It has already been reported in previous Carnicom papers that the expected effect from the introduced aerosols is to heat up the lower atmosphere, and not to cool it as many have attempted to promote under the guise of a secret but benevolent motive. Under the best of circumstances it can only be determined that the aerosols will aggravate the drought and warming problems, if not actually induce these very conditions. Reduced forage productivity is already expected in part from the specific heat and desiccation properties of the aerosols.
Clifford Carnicom discusses a series of conductivity tests conducted on recent heavy snowfall samples collected in New Mexico and Arizona in 2005, which have refocused attention on the electrolytic, ionic and conductive properties of environmental samples in connection with the aerosol operations. This report has been received and documents unusually high levels of calcium and potassium within a rain sample, where previous work has demonstrated unexpected levels of barium and magnesium.
Discussion in this work ensues and outlines conductivity testing on these samples, where conductivity is a means to measure the ionic concentration within a solution. Conductivity is proportional to ionic concentration, and the results of this testing shows the increased conductivity of the atmosphere from having these salts dispersed in the aerosol operations. This discussion also describes the difficulty of performing conductivity testing because of the concept of 'ohmic heating', extrapolates the testing results to calculate the volume of these ionic salts within the regional atmosphere, and considerations to what the implications are of having these elements in our air, land and water.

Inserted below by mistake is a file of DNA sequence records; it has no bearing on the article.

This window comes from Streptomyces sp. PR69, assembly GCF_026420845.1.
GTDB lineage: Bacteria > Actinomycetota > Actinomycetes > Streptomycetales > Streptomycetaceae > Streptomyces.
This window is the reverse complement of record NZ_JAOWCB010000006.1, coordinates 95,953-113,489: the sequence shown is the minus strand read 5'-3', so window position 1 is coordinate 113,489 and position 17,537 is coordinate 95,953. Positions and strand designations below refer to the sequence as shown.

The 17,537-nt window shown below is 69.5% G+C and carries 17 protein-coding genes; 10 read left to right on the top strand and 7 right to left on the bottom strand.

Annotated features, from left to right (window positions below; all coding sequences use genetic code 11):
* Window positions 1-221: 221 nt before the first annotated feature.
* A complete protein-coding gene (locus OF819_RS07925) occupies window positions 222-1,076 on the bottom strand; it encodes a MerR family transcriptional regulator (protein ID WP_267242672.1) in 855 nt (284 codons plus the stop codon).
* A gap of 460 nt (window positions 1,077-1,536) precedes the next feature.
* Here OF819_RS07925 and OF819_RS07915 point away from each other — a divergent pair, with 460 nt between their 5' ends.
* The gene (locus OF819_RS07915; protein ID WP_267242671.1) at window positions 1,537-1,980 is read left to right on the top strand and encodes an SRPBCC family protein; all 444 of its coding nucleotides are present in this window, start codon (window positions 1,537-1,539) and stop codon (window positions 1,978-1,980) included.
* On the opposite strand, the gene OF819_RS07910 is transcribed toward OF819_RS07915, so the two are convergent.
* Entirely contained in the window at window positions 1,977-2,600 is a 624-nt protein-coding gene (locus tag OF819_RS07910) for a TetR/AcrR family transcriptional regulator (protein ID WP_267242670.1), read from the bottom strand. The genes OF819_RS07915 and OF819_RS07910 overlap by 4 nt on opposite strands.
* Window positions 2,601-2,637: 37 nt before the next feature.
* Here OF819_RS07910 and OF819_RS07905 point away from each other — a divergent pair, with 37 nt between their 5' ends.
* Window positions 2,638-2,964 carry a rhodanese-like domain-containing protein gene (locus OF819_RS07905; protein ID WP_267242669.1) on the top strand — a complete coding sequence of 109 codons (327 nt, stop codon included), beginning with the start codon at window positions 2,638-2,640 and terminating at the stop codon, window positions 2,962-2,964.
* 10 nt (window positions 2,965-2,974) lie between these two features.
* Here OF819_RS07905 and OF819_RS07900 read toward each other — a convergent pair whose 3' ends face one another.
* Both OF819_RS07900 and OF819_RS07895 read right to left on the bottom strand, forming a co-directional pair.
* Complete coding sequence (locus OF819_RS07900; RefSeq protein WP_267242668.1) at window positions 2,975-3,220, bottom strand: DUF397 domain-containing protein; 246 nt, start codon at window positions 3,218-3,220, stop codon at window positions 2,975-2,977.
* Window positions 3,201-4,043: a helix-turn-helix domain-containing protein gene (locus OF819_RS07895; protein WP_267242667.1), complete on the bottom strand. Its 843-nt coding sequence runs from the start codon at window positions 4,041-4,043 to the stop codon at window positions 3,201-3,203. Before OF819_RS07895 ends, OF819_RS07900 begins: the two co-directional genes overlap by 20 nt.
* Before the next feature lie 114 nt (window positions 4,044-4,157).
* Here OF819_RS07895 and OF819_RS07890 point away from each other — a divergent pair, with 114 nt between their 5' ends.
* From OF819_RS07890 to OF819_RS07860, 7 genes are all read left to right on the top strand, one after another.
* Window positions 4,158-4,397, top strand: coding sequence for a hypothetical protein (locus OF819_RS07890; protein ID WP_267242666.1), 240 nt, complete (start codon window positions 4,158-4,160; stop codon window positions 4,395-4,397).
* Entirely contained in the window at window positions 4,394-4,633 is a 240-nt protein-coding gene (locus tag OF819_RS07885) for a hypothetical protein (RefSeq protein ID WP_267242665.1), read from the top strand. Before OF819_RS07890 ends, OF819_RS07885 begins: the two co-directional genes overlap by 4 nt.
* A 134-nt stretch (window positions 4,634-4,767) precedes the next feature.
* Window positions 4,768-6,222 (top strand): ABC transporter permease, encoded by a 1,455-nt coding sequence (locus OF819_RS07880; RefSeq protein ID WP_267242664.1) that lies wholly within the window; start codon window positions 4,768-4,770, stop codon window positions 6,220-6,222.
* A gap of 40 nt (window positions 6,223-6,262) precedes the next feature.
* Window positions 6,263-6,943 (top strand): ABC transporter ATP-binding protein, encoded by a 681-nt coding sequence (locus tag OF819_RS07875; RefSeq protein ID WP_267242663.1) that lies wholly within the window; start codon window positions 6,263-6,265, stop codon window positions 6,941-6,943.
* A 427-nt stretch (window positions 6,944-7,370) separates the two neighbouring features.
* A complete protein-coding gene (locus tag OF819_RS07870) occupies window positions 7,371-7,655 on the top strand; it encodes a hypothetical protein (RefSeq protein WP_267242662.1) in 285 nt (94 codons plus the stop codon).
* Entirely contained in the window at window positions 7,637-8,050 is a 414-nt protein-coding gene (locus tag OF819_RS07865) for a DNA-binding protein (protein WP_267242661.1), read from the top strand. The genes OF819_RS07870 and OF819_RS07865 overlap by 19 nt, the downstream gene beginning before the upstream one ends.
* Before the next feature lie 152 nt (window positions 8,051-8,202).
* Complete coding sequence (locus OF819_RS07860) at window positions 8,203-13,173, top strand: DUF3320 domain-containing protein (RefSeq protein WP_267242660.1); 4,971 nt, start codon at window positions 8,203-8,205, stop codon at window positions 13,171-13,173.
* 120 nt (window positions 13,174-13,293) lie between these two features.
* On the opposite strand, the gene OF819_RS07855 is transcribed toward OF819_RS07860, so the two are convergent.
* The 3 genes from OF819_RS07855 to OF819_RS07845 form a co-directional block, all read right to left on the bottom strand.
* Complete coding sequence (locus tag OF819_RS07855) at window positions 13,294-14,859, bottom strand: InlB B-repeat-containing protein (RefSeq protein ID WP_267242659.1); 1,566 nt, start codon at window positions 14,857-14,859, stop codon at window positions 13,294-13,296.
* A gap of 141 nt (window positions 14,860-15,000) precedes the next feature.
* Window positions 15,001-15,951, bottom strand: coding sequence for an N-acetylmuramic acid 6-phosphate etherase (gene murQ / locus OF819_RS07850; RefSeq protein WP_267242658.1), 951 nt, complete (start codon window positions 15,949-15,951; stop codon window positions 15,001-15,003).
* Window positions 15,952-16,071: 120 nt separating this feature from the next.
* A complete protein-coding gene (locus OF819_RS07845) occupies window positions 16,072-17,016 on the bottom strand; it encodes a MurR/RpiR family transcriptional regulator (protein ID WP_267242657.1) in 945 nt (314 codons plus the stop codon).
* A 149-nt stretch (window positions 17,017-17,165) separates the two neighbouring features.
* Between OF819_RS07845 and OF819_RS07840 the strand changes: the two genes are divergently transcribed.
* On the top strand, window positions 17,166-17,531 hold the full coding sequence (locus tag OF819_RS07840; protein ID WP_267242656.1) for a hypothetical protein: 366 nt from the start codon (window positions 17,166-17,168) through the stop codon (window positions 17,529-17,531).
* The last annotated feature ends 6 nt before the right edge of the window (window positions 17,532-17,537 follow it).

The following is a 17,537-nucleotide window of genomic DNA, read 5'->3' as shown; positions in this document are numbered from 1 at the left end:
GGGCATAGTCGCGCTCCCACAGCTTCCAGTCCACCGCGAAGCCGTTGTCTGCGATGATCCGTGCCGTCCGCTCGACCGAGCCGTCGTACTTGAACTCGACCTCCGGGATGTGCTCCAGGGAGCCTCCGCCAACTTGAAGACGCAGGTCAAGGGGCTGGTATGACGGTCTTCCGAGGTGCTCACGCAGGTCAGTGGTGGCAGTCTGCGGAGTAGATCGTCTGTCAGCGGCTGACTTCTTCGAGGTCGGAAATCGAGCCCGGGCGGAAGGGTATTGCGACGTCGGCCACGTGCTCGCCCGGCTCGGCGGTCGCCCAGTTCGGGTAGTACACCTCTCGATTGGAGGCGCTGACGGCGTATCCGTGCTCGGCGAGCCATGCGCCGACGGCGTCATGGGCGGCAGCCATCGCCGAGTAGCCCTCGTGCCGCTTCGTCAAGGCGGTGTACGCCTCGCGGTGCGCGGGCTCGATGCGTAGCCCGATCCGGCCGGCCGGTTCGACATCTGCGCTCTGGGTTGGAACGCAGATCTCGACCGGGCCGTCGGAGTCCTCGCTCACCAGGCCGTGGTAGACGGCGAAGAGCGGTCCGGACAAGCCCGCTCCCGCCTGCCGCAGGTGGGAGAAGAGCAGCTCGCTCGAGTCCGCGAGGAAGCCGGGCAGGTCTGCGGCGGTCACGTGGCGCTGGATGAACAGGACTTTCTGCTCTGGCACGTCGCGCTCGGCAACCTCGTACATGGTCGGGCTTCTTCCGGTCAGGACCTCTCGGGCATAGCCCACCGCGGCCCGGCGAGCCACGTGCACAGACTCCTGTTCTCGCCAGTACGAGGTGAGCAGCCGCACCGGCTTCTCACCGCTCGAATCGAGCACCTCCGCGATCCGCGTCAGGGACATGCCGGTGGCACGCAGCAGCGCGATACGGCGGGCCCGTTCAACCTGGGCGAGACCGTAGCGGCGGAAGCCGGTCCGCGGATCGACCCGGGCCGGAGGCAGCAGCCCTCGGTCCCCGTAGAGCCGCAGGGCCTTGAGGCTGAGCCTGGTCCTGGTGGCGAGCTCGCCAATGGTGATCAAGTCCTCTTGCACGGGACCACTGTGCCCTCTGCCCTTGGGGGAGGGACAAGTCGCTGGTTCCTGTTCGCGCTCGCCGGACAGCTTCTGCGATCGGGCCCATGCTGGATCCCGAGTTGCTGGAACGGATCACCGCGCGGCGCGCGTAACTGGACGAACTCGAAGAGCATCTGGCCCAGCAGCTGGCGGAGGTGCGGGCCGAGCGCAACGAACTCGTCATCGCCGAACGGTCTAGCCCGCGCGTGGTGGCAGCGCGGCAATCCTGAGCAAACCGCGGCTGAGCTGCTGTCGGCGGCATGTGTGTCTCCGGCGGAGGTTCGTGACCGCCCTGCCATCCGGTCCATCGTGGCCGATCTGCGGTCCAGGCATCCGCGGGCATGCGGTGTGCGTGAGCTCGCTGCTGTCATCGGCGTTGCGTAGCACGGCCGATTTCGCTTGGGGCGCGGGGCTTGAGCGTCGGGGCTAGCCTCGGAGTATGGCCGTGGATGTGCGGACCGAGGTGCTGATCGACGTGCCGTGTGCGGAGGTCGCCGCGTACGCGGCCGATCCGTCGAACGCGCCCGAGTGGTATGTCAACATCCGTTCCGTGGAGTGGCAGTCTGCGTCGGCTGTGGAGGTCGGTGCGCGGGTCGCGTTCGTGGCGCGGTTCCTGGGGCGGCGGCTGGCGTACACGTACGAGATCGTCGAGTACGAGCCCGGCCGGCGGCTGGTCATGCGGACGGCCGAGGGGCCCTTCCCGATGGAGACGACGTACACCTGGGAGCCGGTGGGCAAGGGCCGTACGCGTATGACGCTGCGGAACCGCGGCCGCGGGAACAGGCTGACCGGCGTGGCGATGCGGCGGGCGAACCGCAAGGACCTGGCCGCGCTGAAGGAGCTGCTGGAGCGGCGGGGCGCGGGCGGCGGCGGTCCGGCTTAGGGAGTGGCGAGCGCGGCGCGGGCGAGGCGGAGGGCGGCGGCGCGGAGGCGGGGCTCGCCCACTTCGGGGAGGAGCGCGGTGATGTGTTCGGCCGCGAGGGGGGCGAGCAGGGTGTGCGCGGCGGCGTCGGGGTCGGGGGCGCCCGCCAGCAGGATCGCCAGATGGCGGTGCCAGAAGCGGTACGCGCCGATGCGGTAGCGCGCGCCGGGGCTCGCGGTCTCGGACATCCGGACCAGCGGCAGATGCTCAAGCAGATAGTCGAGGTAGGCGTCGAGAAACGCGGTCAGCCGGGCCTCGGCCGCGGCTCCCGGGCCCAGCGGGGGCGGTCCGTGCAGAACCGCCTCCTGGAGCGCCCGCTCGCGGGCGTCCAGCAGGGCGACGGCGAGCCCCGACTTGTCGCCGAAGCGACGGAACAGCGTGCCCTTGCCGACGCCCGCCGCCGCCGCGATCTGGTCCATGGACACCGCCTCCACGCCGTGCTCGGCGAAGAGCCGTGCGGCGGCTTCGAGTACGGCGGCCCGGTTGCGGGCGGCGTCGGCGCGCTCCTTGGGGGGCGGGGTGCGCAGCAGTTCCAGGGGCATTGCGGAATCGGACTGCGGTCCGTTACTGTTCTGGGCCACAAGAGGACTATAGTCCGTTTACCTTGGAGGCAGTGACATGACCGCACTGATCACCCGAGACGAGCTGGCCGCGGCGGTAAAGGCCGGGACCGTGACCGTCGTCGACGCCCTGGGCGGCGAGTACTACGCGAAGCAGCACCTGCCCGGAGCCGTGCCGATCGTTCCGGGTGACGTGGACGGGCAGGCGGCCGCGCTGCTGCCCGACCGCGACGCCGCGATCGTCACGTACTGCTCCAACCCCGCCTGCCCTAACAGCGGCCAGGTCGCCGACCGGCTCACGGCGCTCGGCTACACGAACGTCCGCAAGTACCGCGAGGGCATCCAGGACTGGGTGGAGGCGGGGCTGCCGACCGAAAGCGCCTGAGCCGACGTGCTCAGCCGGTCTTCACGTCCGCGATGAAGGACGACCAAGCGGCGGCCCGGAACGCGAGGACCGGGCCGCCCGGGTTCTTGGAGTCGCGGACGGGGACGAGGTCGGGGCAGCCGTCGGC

A laboratory analysis of a rainwater sample from a rural location in the midwestern U.S. has been received by Clifford Carnicom, and reveals extremely high levels of potassium and calcium within the sample. Examination of the aerosol issue has, almost from the beginning, focused on the important properties of such elements of Groups I and II of the periodic table. The attention has arisen because of the ease by which such elements are ionized. This ionization will take place in the majority of cases quite readily with the energy available from ultra-violet light and, in some cases, from visible light alone. Candidates for further and future testing, include strontium, aluminum and titanium. A partial list of the effects of ion disturbances upon human health are discussed in this work, and include Impairment of the body's ability to absorb oxygen, the development of allergies, high levels of serotonin in the bloodstream, and a reduction in the body's ability to filter airborne contaminants from lung tissue. Direct research from this site alone now documents unexpected levels of calcium, magnesium, potassium and barium. The acquisition of an ion counter will be a valuable instrument to further this research; if anyone is in a position to provide or loan this device please feel free to contact Clifford Carnicom.